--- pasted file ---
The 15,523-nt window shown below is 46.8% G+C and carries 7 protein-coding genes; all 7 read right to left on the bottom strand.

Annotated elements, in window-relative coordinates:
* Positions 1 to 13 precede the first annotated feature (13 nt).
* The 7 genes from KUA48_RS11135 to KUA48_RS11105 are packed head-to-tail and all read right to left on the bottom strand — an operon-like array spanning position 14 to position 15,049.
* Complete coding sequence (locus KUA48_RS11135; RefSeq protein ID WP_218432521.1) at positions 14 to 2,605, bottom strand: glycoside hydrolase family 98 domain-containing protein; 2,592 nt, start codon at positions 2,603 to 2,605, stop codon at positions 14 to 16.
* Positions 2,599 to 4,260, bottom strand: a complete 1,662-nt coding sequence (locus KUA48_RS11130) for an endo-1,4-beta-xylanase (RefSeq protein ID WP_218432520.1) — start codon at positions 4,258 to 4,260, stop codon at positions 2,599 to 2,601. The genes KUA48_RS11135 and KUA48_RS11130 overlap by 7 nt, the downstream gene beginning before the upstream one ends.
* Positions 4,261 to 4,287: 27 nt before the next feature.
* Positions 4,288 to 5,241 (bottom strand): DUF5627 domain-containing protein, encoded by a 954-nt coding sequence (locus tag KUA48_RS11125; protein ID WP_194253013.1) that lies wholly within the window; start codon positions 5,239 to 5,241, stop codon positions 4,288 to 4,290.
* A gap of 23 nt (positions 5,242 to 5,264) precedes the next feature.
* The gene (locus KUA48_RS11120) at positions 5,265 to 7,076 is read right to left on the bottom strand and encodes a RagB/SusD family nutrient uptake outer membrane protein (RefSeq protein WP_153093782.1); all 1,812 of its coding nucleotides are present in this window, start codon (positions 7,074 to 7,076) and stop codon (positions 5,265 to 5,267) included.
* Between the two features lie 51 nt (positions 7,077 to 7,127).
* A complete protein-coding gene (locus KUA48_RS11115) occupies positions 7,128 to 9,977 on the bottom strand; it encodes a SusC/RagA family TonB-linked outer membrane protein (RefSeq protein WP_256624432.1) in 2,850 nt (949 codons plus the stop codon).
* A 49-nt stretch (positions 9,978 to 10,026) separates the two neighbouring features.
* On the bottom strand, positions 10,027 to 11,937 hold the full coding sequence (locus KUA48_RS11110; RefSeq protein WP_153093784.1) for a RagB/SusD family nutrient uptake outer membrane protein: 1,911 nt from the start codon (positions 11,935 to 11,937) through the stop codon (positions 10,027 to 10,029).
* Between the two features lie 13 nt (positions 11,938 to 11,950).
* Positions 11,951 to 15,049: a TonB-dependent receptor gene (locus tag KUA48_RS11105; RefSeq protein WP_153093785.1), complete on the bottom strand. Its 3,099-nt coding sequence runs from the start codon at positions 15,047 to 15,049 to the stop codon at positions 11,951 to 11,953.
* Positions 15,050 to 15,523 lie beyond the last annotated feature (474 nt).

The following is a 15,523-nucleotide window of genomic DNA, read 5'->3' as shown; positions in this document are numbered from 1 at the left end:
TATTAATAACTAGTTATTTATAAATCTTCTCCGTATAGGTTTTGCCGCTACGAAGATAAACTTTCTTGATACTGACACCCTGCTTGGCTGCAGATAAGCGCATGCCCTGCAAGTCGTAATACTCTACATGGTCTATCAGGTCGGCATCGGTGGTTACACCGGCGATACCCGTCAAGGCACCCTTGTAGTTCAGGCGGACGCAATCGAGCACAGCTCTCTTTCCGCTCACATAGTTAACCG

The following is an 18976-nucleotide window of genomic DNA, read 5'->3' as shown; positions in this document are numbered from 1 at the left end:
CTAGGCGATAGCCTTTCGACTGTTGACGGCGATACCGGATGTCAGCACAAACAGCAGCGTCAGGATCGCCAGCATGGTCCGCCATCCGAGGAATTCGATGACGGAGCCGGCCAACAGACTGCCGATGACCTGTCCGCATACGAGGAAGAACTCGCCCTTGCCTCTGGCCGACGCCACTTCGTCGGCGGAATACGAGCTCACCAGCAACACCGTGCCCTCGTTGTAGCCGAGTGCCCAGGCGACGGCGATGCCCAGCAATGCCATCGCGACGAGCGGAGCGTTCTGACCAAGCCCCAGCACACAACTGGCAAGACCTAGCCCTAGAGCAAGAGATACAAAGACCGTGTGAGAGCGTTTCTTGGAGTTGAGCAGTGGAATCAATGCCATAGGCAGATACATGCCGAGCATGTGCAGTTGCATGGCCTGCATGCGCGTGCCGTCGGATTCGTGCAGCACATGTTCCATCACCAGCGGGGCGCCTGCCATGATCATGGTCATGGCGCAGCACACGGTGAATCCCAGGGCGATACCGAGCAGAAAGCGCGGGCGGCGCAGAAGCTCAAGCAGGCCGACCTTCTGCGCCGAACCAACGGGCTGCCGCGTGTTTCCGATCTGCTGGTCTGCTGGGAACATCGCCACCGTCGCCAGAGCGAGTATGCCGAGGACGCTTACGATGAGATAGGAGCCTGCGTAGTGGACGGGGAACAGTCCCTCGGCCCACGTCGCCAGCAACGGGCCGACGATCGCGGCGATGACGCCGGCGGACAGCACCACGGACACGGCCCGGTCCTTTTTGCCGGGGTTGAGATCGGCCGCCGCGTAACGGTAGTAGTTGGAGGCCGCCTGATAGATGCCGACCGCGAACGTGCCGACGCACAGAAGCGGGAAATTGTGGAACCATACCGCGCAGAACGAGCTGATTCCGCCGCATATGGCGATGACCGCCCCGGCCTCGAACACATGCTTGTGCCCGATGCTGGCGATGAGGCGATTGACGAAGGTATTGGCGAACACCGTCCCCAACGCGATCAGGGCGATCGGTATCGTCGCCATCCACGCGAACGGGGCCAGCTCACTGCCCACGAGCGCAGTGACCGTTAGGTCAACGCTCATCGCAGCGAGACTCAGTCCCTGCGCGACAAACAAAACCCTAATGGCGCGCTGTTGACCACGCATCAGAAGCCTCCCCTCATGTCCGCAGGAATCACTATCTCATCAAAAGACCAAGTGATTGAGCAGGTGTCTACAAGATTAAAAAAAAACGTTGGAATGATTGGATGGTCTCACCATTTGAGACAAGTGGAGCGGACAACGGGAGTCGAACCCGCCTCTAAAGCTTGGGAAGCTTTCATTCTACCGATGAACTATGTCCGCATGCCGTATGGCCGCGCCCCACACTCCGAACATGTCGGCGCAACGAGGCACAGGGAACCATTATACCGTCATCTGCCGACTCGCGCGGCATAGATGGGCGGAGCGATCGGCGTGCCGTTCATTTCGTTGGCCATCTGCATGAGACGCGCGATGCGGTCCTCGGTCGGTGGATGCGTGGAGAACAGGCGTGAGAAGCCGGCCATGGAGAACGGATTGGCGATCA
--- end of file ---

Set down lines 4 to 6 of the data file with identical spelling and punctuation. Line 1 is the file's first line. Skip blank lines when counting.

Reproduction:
* The 7 genes from KUA48_RS11135 to KUA48_RS11105 are packed head-to-tail and all read right to left on the bottom strand — an operon-like array spanning position 14 to position 15,049.
* Complete coding sequence (locus KUA48_RS11135; RefSeq protein ID WP_218432521.1) at positions 14 to 2,605, bottom strand: glycoside hydrolase family 98 domain-containing protein; 2,592 nt, start codon at positions 2,603 to 2,605, stop codon at positions 14 to 16.
* Positions 2,599 to 4,260, bottom strand: a complete 1,662-nt coding sequence (locus KUA48_RS11130) for an endo-1,4-beta-xylanase (RefSeq protein ID WP_218432520.1) — start codon at positions 4,258 to 4,260, stop codon at positions 2,599 to 2,601. The genes KUA48_RS11135 and KUA48_RS11130 overlap by 7 nt, the downstream gene beginning before the upstream one ends.